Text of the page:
Support for LAist comes from
We Explain L.A.
Stay Connected

Share This

This is an archival story that predates current editorial management.

This archival content was written, edited, and published prior to LAist's acquisition by its current owner, Southern California Public Radio ("SCPR"). Content, such as language choice and subject matter, in archival articles therefore may not align with SCPR's current editorial standards. To learn more about those standards and why we make this distinction, please click here.

Arts and Entertainment

Melissa McCarthy 'Felt Bad' For The Critic Who Called Her A Hippo

Melissa McCarthy (Helga Esteb /
Stories like these are only possible with your help!
You have the power to keep local news strong for the coming months. Your financial support today keeps our reporters ready to meet the needs of our city. Thank you for investing in your community.

Back in February, film critic Rex Reed took to the pages of The New York Observer and described Melissa McCarthy, in her performance in "Identity Theft," as "tractor-sized" and a "female hippo."

They were words that should have been left in Reed's tiny, vile little mind, but they weren't, and at first, McCarthy stayed mum about the commentary.

But in a recent interview with the New York Times, she finally came out with a response, and it's as thoughtful as Reed's article was douche-y.

At first, she says, she was shocked that the words had made it past an editor:

Support for LAist comes from
“Really?...Why would someone O.K. that?”

Then, she throws this epic back-handed pity party:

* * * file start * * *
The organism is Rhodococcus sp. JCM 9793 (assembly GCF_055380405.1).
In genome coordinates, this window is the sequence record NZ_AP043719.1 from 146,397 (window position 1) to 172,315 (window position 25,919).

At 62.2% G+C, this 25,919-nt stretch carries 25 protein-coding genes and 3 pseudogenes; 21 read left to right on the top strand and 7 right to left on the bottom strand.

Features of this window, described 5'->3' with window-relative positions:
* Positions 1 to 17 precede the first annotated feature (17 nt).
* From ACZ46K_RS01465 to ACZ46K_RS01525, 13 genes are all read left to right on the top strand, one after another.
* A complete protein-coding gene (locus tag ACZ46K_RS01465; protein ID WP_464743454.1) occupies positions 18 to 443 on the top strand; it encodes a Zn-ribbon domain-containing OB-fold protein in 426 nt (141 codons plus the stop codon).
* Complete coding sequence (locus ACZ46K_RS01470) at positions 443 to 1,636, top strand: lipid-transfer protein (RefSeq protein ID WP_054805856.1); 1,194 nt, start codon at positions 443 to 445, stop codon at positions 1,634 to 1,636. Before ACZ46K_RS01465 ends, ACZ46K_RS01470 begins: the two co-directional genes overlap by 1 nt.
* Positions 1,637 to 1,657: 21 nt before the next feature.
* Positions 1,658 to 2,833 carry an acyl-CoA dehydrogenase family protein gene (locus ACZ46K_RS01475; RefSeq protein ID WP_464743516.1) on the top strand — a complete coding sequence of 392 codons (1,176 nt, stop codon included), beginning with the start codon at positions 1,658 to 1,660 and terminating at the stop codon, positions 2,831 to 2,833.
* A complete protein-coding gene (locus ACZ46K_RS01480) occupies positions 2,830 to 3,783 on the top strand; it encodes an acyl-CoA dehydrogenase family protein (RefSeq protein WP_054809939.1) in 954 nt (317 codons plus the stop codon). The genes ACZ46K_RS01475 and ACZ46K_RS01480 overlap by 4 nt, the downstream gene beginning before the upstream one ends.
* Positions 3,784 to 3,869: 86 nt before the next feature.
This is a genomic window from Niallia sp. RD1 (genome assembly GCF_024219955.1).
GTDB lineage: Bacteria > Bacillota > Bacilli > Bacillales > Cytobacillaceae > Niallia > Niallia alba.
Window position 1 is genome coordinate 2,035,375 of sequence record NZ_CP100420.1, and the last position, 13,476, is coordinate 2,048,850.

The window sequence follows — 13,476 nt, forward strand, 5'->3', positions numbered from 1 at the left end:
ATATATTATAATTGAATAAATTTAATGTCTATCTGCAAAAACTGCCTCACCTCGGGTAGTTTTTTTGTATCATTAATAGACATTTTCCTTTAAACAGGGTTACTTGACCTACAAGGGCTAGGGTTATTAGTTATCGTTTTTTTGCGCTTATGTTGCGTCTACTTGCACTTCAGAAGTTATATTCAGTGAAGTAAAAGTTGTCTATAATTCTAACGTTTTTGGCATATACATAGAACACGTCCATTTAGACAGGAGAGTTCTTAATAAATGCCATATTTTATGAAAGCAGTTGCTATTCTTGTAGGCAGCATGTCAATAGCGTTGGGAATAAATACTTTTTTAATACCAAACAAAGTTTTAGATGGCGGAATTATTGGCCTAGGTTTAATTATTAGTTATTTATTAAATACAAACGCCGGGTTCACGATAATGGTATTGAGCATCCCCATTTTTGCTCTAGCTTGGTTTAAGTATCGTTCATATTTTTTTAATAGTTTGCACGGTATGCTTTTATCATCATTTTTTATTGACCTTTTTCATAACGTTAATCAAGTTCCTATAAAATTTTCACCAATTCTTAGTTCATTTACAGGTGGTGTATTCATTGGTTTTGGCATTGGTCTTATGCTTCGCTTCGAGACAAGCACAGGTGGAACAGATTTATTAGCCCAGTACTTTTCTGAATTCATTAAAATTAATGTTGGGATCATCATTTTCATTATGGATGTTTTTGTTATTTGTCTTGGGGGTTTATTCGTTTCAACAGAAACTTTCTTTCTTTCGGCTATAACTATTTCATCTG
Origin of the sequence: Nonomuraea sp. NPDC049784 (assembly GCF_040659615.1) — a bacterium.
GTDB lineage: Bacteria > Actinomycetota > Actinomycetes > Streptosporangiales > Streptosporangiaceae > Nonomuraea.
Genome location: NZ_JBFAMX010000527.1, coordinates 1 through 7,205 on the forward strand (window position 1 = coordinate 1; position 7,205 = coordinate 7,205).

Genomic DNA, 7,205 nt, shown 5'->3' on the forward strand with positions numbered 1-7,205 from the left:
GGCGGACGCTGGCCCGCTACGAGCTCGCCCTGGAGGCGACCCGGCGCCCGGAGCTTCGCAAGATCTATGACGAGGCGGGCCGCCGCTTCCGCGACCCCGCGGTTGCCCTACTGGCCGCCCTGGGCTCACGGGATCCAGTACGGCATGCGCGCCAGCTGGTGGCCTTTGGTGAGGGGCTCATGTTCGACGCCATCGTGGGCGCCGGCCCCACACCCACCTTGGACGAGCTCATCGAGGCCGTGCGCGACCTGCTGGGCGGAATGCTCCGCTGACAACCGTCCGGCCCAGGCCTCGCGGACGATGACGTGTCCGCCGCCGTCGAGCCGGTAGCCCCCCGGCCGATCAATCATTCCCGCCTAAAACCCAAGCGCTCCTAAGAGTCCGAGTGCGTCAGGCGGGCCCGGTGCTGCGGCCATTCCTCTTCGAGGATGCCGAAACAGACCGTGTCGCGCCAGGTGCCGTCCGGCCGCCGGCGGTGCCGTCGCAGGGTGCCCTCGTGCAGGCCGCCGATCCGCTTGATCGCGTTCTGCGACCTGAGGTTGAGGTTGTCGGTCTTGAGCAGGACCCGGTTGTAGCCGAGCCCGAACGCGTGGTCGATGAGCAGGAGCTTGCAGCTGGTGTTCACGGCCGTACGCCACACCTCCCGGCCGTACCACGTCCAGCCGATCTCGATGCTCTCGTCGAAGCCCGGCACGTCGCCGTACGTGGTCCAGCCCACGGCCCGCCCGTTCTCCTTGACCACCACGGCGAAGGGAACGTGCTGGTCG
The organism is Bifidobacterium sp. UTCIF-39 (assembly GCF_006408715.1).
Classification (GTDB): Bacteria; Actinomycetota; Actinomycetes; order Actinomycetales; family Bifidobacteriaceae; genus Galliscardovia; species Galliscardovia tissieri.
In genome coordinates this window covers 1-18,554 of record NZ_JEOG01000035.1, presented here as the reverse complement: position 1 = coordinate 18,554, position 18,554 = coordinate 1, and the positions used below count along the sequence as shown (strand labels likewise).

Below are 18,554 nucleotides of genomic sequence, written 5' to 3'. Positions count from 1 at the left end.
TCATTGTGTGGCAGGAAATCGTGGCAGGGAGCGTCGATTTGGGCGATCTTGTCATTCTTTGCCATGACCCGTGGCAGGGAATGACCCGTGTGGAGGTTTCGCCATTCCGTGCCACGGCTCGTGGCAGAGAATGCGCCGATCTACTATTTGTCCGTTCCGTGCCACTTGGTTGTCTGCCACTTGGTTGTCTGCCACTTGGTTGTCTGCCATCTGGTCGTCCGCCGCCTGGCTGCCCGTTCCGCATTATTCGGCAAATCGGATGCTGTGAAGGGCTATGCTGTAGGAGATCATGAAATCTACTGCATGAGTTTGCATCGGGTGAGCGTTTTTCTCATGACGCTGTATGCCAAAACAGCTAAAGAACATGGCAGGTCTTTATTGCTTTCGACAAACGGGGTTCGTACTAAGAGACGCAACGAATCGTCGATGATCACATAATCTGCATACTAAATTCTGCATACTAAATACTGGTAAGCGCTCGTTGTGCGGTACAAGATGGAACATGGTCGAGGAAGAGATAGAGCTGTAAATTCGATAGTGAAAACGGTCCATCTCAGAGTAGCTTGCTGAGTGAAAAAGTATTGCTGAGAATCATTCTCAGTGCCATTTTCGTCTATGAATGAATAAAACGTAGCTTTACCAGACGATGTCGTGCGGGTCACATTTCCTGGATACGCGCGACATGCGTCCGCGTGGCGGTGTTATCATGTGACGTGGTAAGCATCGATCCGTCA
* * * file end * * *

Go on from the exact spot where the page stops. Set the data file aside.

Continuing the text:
I felt really bad for someone who is swimming in so much hate. I just thought, that’s someone who’s in a really bad spot, and I am in such a happy spot.

The actress proceeds to get serious for a minute, noting that part of the reason she can laugh off Reed's criticism is that she's gotten more confident with age, but adding that his comments still contribute to a culture where girls believe that their worth is based on their size and their looks:

Had this occurred when she was 20, Ms. McCarthy said, “it may have crushed me.” But now, as a mother raising two young daughters in “a strange epidemic of body image and body dysmorphia,” she said articles like that “just add to all those younger girls, that are not in a place in their life where they can say, ‘That doesn’t reflect on me.’ ” “That makes it more true,” she said. “It means you don’t actually look good enough.”

In short, McCarthy: 1, Reed: 0, and yet, it still feels kind of gross that papers like the Observer are running shit like this. Mocking someone's weight isn't a movie critique. It's a dick move. And dick moves aren't usually the kind of thing that warrant being published in nationally distributed newspapers.